Those who love experimenting with different builds will find themselves at home in Lords of the Fallen. So many options and combinations are available here, as there are over 70 spells, close to 200 weapons and shields, and over 300 armor pieces for players to discover. On top of this, most weapons have extensive movesets and slots for rune buffs, adding even more possibilities for unique builds. Do you want to dual-wield two daggers with runes that increase posture damage while you throw fireballs out of your hand? — you can. How about two-hand a greatsword with runes that increase health while buffing yourself with defensive spells? You get my point.
Let me get this out in the open — combat can sometimes feel janky. In no way is it bad, but some glaring problems with it can remove the player from the immersion and cause frustration, especially for those who don’t consider themselves a Souls veteran. For one, the lock-on system isn’t the greatest, as it doesn’t always work unless very close to the enemy. And two, there are way too many enemies in specific levels of the game. Mixing these two problems led to some very unfair encounters that make me fear that most players will sprint through these particular areas to reach the next checkpoint, which is clearly not the developers’ intention.
I want to emphasize the issue of way too many enemies on certain levels. Not only are there way too many enemies, but there are also way too many ranged enemies. I often wondered how Hexworks expected me to deal with three ranged enemies hurling fireballs at me while I was trying to deal with five enemies on the ground. This surmounts to 8 enemies (sometimes more) in a small and narrow area, pushing me into the corner and getting camera locked, unable to move. And then, if you die, you get transported into Umbral with even MORE enemies, adding to the regular ones you’re already facing in Axiom. It just seems that certain levels would benefit from removing some enemies. Otherwise, players will sprint through these interactions because it can sometimes feel unmanageable.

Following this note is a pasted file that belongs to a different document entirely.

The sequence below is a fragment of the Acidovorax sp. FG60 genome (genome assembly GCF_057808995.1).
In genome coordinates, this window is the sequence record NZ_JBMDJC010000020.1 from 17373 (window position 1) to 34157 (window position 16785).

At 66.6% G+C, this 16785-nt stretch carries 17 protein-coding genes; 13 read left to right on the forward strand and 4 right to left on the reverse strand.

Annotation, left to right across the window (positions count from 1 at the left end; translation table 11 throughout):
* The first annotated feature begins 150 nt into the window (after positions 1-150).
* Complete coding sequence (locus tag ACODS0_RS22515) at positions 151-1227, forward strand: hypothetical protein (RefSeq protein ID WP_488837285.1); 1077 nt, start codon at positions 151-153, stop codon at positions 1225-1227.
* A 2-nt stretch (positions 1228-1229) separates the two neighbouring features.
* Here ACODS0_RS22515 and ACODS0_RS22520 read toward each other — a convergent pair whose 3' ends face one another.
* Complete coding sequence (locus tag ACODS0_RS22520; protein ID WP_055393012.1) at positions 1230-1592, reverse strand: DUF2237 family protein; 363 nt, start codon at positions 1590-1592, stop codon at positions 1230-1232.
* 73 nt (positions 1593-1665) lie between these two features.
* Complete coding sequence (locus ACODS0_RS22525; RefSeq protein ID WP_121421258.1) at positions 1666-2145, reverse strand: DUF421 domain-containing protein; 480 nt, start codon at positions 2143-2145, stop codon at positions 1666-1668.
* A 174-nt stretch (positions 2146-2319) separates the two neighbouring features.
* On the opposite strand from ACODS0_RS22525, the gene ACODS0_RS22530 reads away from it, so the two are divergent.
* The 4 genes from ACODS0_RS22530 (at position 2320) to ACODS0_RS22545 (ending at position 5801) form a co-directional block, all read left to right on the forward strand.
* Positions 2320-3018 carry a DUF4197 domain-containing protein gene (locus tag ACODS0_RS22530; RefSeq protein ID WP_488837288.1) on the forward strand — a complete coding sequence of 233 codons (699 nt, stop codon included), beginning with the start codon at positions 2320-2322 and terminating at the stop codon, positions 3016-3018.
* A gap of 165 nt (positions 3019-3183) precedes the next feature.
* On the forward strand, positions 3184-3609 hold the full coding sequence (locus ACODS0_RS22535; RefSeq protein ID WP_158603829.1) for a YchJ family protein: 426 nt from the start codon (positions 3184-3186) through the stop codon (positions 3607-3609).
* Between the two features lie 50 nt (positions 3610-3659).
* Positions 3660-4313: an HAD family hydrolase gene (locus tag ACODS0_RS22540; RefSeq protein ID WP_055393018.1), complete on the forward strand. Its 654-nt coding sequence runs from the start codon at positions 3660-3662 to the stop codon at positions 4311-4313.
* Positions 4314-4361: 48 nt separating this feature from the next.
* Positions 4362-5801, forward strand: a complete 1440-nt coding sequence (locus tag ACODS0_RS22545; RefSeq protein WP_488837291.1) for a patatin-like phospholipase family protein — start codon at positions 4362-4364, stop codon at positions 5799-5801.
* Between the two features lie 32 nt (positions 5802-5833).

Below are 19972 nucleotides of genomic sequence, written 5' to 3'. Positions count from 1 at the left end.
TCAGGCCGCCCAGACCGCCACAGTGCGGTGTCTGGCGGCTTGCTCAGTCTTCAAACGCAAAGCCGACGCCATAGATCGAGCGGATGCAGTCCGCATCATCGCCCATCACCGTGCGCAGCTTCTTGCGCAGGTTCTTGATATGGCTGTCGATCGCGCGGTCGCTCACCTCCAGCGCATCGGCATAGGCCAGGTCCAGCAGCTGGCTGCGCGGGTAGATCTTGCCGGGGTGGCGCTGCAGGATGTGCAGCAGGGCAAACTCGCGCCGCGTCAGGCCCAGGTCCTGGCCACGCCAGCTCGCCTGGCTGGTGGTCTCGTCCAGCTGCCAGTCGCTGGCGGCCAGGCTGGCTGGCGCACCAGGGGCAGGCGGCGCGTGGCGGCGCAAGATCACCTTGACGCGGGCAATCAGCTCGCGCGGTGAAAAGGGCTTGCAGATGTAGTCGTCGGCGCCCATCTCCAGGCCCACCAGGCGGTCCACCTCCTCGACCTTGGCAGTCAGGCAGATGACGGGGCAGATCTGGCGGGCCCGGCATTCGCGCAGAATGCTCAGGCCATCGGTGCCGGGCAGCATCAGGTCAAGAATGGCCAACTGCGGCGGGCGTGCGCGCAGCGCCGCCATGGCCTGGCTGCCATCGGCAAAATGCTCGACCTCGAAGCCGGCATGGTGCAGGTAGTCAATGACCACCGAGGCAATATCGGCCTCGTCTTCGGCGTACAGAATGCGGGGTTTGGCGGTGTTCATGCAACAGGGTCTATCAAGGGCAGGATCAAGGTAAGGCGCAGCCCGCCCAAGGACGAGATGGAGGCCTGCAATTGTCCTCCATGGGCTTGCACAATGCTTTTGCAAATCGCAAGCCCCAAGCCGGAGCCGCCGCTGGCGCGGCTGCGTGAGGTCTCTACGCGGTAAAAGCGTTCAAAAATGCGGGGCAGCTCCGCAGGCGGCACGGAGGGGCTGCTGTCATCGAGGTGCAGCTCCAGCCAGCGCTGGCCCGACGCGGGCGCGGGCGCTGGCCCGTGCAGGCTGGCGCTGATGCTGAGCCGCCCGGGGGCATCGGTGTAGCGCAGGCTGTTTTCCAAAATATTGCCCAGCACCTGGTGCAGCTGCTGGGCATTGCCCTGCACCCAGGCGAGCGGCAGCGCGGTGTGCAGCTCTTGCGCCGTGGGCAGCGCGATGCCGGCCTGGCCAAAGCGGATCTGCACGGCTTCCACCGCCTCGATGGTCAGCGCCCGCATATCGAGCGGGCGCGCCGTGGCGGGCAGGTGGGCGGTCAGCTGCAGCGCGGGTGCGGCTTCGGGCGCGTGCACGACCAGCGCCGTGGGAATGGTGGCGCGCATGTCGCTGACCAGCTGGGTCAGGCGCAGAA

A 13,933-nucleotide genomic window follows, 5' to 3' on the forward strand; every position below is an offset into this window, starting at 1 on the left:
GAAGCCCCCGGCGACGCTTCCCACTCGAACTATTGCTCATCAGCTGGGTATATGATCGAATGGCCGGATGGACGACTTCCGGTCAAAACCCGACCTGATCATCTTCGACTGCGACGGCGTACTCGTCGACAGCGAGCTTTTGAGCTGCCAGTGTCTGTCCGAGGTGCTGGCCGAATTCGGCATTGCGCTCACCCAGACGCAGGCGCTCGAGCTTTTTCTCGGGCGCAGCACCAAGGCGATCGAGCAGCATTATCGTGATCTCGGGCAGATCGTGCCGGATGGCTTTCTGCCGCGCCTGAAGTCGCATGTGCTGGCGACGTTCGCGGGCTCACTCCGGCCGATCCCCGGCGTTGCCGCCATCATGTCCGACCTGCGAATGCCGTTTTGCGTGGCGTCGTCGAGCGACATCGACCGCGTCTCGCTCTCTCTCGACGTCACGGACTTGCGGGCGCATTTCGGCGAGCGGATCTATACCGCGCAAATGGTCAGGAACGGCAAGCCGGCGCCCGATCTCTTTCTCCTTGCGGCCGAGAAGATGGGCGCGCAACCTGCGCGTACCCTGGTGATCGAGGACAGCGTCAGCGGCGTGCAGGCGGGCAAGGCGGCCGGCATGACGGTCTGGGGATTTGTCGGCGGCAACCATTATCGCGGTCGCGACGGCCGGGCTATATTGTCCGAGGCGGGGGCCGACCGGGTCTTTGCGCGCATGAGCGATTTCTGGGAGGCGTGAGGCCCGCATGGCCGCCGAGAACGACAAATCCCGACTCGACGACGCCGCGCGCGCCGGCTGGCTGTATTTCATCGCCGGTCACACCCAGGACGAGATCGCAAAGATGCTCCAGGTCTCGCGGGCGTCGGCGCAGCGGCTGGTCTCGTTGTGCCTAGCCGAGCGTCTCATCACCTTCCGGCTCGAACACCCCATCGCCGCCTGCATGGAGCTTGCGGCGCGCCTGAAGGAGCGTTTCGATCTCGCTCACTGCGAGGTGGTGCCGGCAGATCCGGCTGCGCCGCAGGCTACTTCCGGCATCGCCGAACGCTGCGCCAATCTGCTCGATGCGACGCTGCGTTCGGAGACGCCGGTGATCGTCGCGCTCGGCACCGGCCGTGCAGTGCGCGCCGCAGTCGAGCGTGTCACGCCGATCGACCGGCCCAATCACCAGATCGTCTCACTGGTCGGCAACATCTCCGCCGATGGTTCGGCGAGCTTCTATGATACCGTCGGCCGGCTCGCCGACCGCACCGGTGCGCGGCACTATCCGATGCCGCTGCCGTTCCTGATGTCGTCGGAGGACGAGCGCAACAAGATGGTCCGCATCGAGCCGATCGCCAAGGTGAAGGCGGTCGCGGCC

Other than those issues, Lords of the Fallen has satisfying combat. Enemies are each carefully designed with readable moves, creating opportunities to dodge or parry and move in for a punishing blow in classic Soulslike fashion. This fact is especially true during the unforgettable and most satisfying boss fights I have ever encountered in a game of this genre.
As for every Soulslike player, good bosses are a must, and Lords of the Fallen does not disappoint. Each boss on your playthrough has its weakness and moveset that lead to the trial and error cycle that FromSoftware has taught to the students of the genre, and Hexworks puts this education in full force. The best way I can describe it is that it feels like a dance between you and an enemy. Dodge here, block here, dodge again, jump in and punish. There are no unfair attack patterns and always a way to overcome the challenge, and I can’t stress enough how epic the end result is.
During my playthrough of Lords of the Fallen, I did encounter some performance issues that put a damper on things. First, I spent my entire first day with my review copy with zero environmental, enemy, and footstep sounds, completely taking me out of the immersion. On the second day, I experienced stuttering in certain areas after playing for extended periods, which went away after restarting the game.
I want to clarify that the game is entirely in acceptable condition. The developers at Hexworks are on it, and these issues should not be anything to worry about. The developers kept in constant communication with me, updated the game daily to improve the experience and consistently listened to feedback. It’s clear that Lords of the Fallen has a dedicated team behind it and is willing to improve the game, and I’m sure this dedication will only increase once fans start voicing any concerns they may have.
Lords of the Fallen is a superb Soulslike that draws inspiration from others of the genre while standing out by remaining its own thing. The dual realm mechanic, which essentially makes each level act as two, is brilliant as it opens up many opportunities to discover secrets, loot, and massive areas that can easily be missed the first time around.
Most of what fans of Soulslikes want are at the maximum: masterclass-level design, unforgettable bosses, and extensive freedom toward build creation. The combat can feel rough at times, and there are way too many enemies in certain levels, but these downfalls don’t negate the fact that Lords of the Fallen reaches for a spot in the highest tier among the genre’s greats and finds itself right at home.
This game was reviewed using a copy of the game provided by the game's publisher,public relations company, developer or other for the express purpose of a review.
- This article was updated on October 12th, 2023